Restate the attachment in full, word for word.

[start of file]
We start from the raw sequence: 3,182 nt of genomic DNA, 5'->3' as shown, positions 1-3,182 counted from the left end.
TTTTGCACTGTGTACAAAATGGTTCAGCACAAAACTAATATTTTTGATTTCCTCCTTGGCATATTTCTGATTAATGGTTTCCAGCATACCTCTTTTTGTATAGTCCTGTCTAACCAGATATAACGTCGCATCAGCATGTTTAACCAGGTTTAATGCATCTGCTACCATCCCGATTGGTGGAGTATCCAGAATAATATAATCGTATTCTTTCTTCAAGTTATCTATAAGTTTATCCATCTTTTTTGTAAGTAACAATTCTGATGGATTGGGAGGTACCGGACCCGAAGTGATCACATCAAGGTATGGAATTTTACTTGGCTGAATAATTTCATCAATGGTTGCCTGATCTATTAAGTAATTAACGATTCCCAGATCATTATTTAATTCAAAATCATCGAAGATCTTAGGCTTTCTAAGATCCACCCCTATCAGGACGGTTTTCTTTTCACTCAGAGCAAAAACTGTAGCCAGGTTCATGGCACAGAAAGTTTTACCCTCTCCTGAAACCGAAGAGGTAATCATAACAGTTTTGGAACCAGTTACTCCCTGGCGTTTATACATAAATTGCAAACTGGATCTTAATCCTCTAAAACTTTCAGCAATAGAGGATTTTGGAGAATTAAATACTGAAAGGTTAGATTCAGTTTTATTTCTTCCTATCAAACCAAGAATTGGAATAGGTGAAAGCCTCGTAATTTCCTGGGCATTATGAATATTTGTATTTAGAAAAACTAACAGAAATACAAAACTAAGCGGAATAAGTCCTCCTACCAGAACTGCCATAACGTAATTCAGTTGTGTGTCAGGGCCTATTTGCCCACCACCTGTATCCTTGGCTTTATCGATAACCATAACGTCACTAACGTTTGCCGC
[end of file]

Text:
We start from the raw sequence: 3,182 nt of genomic DNA, 5'->3' as shown, positions 1-3,182 counted from the left end.
TTTTGCACTGTGTACAAAATGGTTCAGCACAAAACTAATATTTTTGATTTCCTCCTTGGCATATTTCTGATTAATGGTTTCCAGCATACCTCTTTTTGTATAGTCCTGTCTAACCAGATATAACGTCGCATCAGCATGTTTAACCAGGTTTAATGCATCTGCTACCATCCCGATTGGTGGAGTATCCAGAATAATATAATCGTATTCTTTCTTCAAGTTATCTATAAGTTTATCCATCTTTTTTGTAAGTAACAATTCTGATGGATTGGGAGGTACCGGACCCGAAGTGATCACATCAAGGTATGGAATTTTACTTGGCTGAATAATTTCATCAATGGTTGCCTGATCTATTAAGTAATTAACGATTCCCAGATCATTATTTAATTCAAAATCATCGAAGATCTTAGGCTTTCTAAGATCCACCCCTATCAGGACGGTTTTCTTTTCACTCAGAGCAAAAACTGTAGCCAGGTTCATGGCACAGAAAGTTTTACCCTCTCCTGAAACCGAAGAGGTAATCATAACAGTTTTGGAACCAGTTACTCCCTGGCGTTTATACATAAATTGCAAACTGGATCTTAATCCTCTAAAACTTTCAGCAATAGAGGATTTTGGAGAATTAAATACTGAAAGGTTAGATTCAGTTTTATTTCTTCCTATCAAACCAAGAATTGGAATAGGTGAAAGCCTCGTAATTTCCTGGGCATTATGAATATTTGTATTTAGAAAAACTAACAGAAATACAAAACTAAGCGGAATAAGTCCTCCTACCAGAACTGCCATAACGTAATTCAGTTGTGTGTCAGGGCCTATTTGCCCACCACCTGTATCCTTGGCTTTATCGATAACCATAACGTCACTAACGTTTGCCGC